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Advances in Virtual Agents and Affective Computing for the Understanding and Remediation of Social Cognitive Disorders

Authors: --- --- --- --- et al.
Book Series: Frontiers Research Topics ISSN: 16648714 ISBN: 9782889197873 Year: Pages: 138 DOI: 10.3389/978-2-88919-787-3 Language: English
Publisher: Frontiers Media SA
Subject: Neurology --- Science (General)
Added to DOAB on : 2016-04-07 11:22:02
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Advances in modern sciences occur thanks to within-fields discoveries as well as confrontation of concepts and methods from separated, sometimes distant, domains of knowledge. For instance, the fields of psychology and psychopathology benefited from accumulated contributions from cognitive neurosciences, which, in turn, received insights from molecular chemistry, cellular biology, physics (neuroimaging), statistics and computer sciences (data processing), etc. From the results of these researches, one can argue that among the numerous cognitive phenomena supposedly involved in the emergence the human intelligence and organized behavior, some of them are specific to the social nature of our phylogenetic order. Scientific reductionism allowed to divide the social cognitive system into several components, i.e. emotion processing and regulation, mental state inference (theory of mind), agency, etc. New paradigms were progressively designed to investigate these processes within highly-controlled laboratory settings. Moreover, the related constructs were successful at better understanding psychopathological conditions such as autism and schizophrenia, with partial relationships with illness outcomes.

Minding Glial Cells in the Novel Understandings of Mental Illness

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Book Series: Frontiers Research Topics ISSN: 16648714 ISBN: 9782889451579 Year: Pages: 275 DOI: 10.3389/978-2-88945-157-9 Language: English
Publisher: Frontiers Media SA
Subject: Neurology --- Science (General)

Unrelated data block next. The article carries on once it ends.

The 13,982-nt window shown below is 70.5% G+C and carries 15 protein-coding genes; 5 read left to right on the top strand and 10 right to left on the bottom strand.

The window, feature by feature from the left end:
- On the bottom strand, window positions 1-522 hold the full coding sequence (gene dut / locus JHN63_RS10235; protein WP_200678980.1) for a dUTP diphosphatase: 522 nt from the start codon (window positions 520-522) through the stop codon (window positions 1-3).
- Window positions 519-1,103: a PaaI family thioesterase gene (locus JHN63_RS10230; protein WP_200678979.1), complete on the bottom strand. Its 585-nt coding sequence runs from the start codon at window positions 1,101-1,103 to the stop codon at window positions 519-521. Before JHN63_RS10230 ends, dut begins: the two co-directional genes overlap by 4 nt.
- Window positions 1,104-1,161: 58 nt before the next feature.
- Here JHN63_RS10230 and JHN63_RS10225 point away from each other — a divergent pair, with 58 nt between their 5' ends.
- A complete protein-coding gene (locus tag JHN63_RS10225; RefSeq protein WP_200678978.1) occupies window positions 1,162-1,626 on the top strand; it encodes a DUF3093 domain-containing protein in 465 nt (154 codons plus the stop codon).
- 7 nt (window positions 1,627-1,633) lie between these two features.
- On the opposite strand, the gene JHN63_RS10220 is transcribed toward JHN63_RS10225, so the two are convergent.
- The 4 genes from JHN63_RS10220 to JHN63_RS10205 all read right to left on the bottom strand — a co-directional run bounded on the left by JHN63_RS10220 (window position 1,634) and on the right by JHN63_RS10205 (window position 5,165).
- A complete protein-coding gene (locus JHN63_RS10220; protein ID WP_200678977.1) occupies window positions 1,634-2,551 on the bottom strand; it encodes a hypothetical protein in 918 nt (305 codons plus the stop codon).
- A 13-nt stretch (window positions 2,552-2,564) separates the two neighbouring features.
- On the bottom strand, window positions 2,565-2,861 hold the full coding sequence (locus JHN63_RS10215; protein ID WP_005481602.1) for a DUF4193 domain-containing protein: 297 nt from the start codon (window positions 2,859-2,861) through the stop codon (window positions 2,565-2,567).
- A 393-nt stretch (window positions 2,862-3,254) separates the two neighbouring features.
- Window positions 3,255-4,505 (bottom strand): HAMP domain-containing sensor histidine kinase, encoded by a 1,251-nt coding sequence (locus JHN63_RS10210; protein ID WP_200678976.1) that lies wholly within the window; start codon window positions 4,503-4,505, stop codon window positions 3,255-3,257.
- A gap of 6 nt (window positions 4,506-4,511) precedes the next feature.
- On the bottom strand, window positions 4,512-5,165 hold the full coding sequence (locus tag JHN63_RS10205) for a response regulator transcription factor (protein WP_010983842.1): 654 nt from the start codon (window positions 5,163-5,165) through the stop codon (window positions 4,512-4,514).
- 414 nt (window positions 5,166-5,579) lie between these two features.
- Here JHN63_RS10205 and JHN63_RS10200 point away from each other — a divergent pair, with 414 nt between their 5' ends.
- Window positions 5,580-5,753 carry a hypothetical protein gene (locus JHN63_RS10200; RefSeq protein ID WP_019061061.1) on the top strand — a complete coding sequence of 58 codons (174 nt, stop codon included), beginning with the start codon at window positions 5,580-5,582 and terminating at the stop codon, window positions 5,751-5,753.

Added to DOAB on : 2017-08-28 14:01:09
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Traditionally, abnormalities of neurons and neuronal networks including synaptic abnormalities and disturbance of neurotransmitters have dominantly been believed to be the main causes of psychiatric disorders. Recent cellular neuroscience has revealed various unknown roles of glial cells such as astrocytes, oligodendrocytes and microglia. These glial cells have proved to continuously contact with neurons /synapses, and have been shown to play important roles in brain development, homeostasis and various brain functions. Beyond the classic neuronal doctrine, accumulating evidence has suggested that abnormalities and disturbances of neuron-glia crosstalk may induce psychiatric disorders, while these mechanisms have not been well understood. This Research Topic of the Frontiers in Cellular Neuroscience will focus on the most recent developments and ideas in the study of glial cells (astrocytes, oligodendrocytes and microglia) focusing on psychiatric disorders such as schizophrenia, mood disorders and autism. Not only molecular, cellular and pharmacological approaches using in vitro / in vivo experimental methods but also translational research approaches are welcome. Novel translational research approaches, for example, using novel techniques such as induced pluripotent stem (iPS) cells, may lead to novel solutions. We believe that investigations to clarify the correlation between glial cells and psychiatric disorders contribute to a novel understanding of the pathophysiology of these disorders and the development of effective treatment strategies.